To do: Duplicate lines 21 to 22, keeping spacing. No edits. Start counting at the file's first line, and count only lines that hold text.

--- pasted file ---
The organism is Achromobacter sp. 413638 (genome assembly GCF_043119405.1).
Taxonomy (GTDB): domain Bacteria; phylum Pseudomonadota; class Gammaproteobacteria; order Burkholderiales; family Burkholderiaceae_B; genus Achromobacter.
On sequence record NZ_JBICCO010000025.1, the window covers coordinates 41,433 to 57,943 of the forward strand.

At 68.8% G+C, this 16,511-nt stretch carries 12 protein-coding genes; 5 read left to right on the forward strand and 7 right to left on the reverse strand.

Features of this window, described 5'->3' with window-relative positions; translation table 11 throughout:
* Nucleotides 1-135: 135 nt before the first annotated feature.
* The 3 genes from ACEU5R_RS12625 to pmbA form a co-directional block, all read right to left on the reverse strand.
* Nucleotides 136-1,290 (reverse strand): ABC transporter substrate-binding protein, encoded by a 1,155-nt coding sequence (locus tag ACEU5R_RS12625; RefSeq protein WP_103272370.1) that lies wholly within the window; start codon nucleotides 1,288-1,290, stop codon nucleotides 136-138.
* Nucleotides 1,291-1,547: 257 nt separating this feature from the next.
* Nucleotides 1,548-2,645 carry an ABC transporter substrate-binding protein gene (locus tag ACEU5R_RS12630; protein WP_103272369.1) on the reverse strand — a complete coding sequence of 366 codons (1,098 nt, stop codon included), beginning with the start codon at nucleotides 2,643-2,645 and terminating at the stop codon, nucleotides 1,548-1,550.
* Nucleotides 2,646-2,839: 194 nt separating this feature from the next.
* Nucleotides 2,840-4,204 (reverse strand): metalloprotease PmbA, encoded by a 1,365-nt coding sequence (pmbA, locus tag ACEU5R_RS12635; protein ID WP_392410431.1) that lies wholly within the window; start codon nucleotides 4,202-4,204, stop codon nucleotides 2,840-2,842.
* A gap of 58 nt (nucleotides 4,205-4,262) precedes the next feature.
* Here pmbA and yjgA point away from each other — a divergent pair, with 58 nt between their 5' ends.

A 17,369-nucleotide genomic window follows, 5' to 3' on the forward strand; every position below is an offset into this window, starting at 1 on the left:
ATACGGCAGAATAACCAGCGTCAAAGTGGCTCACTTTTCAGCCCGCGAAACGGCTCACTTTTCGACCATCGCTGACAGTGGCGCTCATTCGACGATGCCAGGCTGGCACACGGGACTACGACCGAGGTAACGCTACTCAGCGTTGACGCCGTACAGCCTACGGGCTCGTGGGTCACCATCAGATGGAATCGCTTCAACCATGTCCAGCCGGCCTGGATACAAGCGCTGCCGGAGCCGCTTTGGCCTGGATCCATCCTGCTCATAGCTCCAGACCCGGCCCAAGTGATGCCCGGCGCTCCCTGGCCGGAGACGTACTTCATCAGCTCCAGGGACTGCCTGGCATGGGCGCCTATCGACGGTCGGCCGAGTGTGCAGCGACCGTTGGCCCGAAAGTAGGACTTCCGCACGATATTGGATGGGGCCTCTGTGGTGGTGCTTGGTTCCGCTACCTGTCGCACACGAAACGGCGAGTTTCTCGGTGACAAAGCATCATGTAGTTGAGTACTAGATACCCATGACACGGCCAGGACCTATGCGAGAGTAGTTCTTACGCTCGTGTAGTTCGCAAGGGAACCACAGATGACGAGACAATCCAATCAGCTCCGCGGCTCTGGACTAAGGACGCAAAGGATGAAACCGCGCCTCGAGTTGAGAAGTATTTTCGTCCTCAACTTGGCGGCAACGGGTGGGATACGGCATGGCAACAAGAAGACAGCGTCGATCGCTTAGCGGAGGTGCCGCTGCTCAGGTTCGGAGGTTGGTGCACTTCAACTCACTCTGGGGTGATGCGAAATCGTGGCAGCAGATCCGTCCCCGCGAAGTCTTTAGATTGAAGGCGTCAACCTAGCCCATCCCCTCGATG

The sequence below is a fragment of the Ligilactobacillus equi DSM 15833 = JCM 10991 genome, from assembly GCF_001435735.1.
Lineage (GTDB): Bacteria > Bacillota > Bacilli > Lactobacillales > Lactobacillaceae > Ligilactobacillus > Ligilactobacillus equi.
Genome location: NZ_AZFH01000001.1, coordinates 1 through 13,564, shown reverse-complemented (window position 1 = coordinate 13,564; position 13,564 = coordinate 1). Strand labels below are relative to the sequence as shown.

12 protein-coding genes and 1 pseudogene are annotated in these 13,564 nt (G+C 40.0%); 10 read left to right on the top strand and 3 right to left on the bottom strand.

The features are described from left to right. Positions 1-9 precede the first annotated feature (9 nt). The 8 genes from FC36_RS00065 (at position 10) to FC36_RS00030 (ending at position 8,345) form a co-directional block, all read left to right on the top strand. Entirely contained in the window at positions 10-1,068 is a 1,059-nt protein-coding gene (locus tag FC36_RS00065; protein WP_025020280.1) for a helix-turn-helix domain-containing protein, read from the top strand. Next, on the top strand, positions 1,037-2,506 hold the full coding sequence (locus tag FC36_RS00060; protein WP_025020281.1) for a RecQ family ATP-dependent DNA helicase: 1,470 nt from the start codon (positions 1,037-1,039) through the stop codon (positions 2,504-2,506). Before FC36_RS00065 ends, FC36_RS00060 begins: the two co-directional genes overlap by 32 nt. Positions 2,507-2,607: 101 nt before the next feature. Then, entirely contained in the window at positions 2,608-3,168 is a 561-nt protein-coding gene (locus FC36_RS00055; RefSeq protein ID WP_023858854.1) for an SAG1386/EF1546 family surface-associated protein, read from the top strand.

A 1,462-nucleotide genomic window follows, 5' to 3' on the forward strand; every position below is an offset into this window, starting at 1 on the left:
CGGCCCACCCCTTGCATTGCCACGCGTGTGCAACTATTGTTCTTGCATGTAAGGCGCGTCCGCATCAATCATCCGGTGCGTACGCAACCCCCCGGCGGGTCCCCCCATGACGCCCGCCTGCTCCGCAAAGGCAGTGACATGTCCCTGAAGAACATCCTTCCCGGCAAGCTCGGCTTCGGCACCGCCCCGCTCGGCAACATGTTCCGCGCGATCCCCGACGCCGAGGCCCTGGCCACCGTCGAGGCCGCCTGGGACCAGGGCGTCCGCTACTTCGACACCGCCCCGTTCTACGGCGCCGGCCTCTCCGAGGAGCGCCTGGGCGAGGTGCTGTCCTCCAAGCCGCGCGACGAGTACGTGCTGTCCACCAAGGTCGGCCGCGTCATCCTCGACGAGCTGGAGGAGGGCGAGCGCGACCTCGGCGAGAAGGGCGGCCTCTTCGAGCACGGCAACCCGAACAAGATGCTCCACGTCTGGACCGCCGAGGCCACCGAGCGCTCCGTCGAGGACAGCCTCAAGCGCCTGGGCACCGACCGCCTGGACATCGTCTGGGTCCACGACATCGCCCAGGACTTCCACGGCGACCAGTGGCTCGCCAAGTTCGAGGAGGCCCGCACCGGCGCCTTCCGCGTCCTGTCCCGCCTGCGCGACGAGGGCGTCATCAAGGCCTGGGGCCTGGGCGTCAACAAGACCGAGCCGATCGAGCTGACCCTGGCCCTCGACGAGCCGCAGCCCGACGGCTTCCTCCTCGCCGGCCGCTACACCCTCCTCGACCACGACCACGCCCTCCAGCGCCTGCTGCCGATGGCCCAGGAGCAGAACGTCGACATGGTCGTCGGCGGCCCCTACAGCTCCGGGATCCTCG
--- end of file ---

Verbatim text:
The features are described from left to right. Positions 1-9 precede the first annotated feature (9 nt). The 8 genes from FC36_RS00065 (at position 10) to FC36_RS00030 (ending at position 8,345) form a co-directional block, all read left to right on the top strand. Entirely contained in the window at positions 10-1,068 is a 1,059-nt protein-coding gene (locus tag FC36_RS00065; protein WP_025020280.1) for a helix-turn-helix domain-containing protein, read from the top strand. Next, on the top strand, positions 1,037-2,506 hold the full coding sequence (locus tag FC36_RS00060; protein WP_025020281.1) for a RecQ family ATP-dependent DNA helicase: 1,470 nt from the start codon (positions 1,037-1,039) through the stop codon (positions 2,504-2,506). Before FC36_RS00065 ends, FC36_RS00060 begins: the two co-directional genes overlap by 32 nt. Positions 2,507-2,607: 101 nt before the next feature. Then, entirely contained in the window at positions 2,608-3,168 is a 561-nt protein-coding gene (locus FC36_RS00055; RefSeq protein ID WP_023858854.1) for an SAG1386/EF1546 family surface-associated protein, read from the top strand.

A 1,462-nucleotide genomic window follows, 5' to 3' on the forward strand; every position below is an offset into this window, starting at 1 on the left: